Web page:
Structural types increase data compatibility

🌱February 4, 2024.
seedling 🌱
1 minute read ⏱

Typescript uses an approach to types called “structural typing”. Structural types are compatible if they share the same structure: the same named members and those members have the same types. This differs from languages such as C & C++ which use an approach called “nominal typing.” Nominal types are only equivalent if they share the same structure and name. Here’s a quick reference:

Nominal Structural
Languages C, C++, Java, C# TypeScript, Go
Type compatibility requirements Structure and name Structure
Specificity Strict Flexible

I find it easiest to understand how structural types work with code examples:

type A = { a: number };
type B = { a: number, b: string };
// `a1` is explicitly typed as an `A` object
let a1: A = { a: 123 };
// `a2` is not explicitly typed as `A`...
let a2 = { a: 321 };
// But its structure matches,
// so it can be assigned to a type `A` object
a1 = a2; // Valid
// `b` is explicitly typed as a `B` object
let b: B = {a: 135, b: "abc"};
// `b` can be assigned to an `A` object
// because it is a superset of the structure of A
a2 = b; // Valid

This approach is really convenient on the web where it’s common for data to come from external APIs; they may change the data provided. Structural typing makes it easy to handle extra data. In the a2 = b example above, the extra data on b is “sliced” off, narrowing it to an A object. The extra field on B doesn’t cause any issues! This makes it easy to opt-in to using additional data on a type when I’m ready, and to continue working until then.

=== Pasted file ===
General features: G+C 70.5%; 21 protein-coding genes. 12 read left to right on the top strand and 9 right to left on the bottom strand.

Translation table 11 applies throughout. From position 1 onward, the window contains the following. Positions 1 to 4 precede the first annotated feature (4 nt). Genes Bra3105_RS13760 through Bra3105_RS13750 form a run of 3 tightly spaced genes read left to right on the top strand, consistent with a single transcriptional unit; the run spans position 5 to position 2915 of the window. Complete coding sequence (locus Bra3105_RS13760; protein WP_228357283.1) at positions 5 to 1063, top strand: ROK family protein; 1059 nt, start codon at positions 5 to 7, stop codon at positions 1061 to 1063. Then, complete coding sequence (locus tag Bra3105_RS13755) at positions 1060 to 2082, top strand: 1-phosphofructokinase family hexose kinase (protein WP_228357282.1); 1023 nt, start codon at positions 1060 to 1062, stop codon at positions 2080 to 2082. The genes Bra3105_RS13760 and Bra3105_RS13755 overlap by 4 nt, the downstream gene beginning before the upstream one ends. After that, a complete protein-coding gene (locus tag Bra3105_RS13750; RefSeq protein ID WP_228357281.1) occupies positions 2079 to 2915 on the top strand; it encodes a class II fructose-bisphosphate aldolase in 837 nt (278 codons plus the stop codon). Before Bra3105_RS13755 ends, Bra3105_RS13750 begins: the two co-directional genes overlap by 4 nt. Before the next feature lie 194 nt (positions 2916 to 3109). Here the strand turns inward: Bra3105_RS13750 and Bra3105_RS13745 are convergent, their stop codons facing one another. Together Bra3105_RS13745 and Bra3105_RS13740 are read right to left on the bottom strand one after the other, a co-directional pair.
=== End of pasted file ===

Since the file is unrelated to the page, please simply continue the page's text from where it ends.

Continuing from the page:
TypeScript type compatibility can reduce clarity that a developer could otherwise provide using a named type. This might be an issue when trying to distinguish between structurally equivalent types that are nominally different. As an example, consider a UserID and PostID that are both represented as strings:

type UserID = string;
type PostID = string;
let user: UserID = "allan";
let post: PostID = user;

These are two different named types but because they are structurally identical TypeScript will allow you to assign a UserID value to a PostID object. Yikes! Compatibility makes problems like this possible.

Fortunately, it can be solved in TypeScript. Type branding removes structural type compatibility, and can be used to prevent this type of problem.